Water and wine in drought-stricken California

Drive into the Cakebread Cellars parking lot and it seems fairly normal. Nicer and prettier than most, sure, but otherwise standard.

But look a little closer and you discover a cleverly engineered facility designed to up the winery’s water game.

The pavers are permeable and rest atop a foot of gravel and, beneath that, a drainage system. Rain hits the pavers, filters through the gravel and is then carried to three bioswales, landscape elements designed to remove silt and pollution from surface runoff water.

Throw in gently curved, tree-shaded paths and lush, drought-resistant landscaping and you’ve got a lot even the most fervent Joni Mitchell fan could love.

The thinking behind the facility, which replaced the 42-year-old small, gravel lot, was to create something that would handle water efficiently and wouldn’t create a heat sink, says Bruce Cakebread.

It’s been operating for six months and “so far so good,” he says.

Permeable pavers direct rainwater to a drainage system

Other strategies at Cakebread include a flow meter on each building and all landscaping which is tallied monthly to identify any leaks and improve efficiency.

Finding ways to curb water use has become an increasing priority across the California wine landscape in light of the last few years of drought. “The entire industry has put a focus on water conservation out of necessity,” says Andy Mitchell, director of viticulture for Hahn Family Wines. “Everyone – not just our neighbors in the Santa Lucia Highlands, but throughout California – wants to be as efficient as they can. People at all levels of the winery are paying more attention to water use now compared to three to five years ago.”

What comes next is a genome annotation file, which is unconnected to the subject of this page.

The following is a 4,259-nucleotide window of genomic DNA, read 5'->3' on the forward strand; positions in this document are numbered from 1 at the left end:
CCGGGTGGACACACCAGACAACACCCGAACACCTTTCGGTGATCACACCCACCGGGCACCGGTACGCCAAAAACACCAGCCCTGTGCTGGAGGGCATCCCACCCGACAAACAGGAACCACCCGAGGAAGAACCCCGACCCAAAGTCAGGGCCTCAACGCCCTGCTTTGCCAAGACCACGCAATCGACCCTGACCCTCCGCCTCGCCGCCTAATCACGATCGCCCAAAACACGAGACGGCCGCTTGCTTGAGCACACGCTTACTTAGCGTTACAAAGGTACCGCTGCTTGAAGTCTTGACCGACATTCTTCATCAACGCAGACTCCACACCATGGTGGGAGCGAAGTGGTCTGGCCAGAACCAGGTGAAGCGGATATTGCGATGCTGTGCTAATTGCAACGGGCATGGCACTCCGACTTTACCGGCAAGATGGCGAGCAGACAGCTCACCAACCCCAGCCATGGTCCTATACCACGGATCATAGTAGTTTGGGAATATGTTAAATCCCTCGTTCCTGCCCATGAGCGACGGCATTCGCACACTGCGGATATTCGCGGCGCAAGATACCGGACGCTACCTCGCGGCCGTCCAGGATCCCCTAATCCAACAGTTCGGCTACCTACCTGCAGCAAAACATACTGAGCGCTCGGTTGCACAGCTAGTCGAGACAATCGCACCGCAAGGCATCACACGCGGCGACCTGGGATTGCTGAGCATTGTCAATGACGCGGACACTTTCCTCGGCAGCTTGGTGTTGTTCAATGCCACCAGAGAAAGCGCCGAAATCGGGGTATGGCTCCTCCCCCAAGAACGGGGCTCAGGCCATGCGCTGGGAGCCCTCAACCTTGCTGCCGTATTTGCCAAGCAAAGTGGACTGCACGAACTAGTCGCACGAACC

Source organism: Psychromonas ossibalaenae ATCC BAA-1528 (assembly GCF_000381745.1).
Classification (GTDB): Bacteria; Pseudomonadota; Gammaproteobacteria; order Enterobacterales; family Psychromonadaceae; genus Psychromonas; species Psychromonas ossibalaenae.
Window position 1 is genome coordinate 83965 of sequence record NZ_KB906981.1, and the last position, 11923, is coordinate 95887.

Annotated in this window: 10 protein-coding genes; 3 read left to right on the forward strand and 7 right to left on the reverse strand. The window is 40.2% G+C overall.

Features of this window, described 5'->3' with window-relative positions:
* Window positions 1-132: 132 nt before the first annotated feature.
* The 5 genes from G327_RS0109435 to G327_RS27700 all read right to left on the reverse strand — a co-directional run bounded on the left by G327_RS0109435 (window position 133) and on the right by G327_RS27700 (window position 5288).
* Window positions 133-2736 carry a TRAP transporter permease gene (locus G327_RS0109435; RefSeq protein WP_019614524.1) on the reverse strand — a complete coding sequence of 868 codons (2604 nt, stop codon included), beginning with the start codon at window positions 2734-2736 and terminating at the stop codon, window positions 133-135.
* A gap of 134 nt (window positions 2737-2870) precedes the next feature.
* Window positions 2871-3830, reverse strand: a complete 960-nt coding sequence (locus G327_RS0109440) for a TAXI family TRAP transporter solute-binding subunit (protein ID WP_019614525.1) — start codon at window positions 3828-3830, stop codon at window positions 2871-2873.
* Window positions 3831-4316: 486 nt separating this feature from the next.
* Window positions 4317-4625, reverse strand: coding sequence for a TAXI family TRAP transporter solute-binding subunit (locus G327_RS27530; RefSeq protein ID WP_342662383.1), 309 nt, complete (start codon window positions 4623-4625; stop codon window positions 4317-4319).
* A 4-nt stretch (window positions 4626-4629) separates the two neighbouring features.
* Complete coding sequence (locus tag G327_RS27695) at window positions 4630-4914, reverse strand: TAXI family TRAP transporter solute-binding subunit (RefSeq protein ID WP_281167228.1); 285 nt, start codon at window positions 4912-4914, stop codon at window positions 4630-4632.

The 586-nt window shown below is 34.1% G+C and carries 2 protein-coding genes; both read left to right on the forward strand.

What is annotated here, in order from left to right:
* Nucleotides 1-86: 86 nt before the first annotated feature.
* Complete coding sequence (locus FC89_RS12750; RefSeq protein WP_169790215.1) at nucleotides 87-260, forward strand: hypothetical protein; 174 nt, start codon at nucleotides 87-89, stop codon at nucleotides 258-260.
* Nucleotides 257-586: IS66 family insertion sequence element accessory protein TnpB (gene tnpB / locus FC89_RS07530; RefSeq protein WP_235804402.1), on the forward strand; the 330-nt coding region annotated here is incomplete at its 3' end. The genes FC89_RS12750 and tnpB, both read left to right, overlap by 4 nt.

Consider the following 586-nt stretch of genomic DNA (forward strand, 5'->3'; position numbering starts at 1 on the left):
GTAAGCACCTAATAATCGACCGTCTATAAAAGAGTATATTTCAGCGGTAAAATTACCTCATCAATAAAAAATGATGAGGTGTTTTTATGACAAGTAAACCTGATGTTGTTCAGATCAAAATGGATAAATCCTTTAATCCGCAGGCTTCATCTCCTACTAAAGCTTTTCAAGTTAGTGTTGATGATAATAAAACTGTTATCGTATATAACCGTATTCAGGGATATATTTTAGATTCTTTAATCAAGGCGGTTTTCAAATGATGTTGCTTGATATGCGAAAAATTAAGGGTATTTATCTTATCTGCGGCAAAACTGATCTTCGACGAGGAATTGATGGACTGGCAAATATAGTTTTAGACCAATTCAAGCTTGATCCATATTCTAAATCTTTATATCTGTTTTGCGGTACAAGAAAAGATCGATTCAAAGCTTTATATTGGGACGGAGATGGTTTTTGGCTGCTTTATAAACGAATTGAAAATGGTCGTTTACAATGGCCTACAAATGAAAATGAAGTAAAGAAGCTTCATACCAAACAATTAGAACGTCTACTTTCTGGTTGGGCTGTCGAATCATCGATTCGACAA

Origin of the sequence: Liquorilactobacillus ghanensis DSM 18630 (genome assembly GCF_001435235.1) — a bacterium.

At Hahn, soil moisture is monitored by way of PureSense technology that sends reports to vineyard team members’ iPhones so they know where to target irrigation. The winery also has its own water treatment plant on-site that cleans water for reuse in irrigation. Water use was down 17 percent comparing August 2015 to the year before, based on data gathered from five different estate vineyard sites Hahn Family Wines owns in Monterey County.

Water conservation measures come in all sizes, whether it’s something as small as using a squeegee instead of a hose to clean a floor or a major facility overhaul.

cakebread-cellars-signJackson Family Wines reports that its water intensity (the amount of water needed to produce a resource) is down by 50 percent since 2008. It uses just 4.4 gallons of water to produce one gallon of wine – compared to an industry average of around six to nine gallons – and has committed to reducing water use by a further 33 percent over the next five years.

Among other innovations is an award-winning barrel wash water recycling unit that now uses 67 percent less water than required in conventional barrel washing. In addition to using low-flow, high-pressure washers and heating the water with solar energy, the water is recycled in on-site ponds post-washing and reused for irrigation.

There are indications the state may get some relief this winter due to the weather phenomenon known as El Niño.

If it does pour, it’ll be a chance for the Cakebread Cellars parking lot to show its mettle. But whether it rains or not, Cakebread expects the water-saving strategies to continue.

“The new normal is how we use water,” he says. “The drought has taught us that we need to improve how we use water and how we recycle our waste water, as it cannot be wasted.’’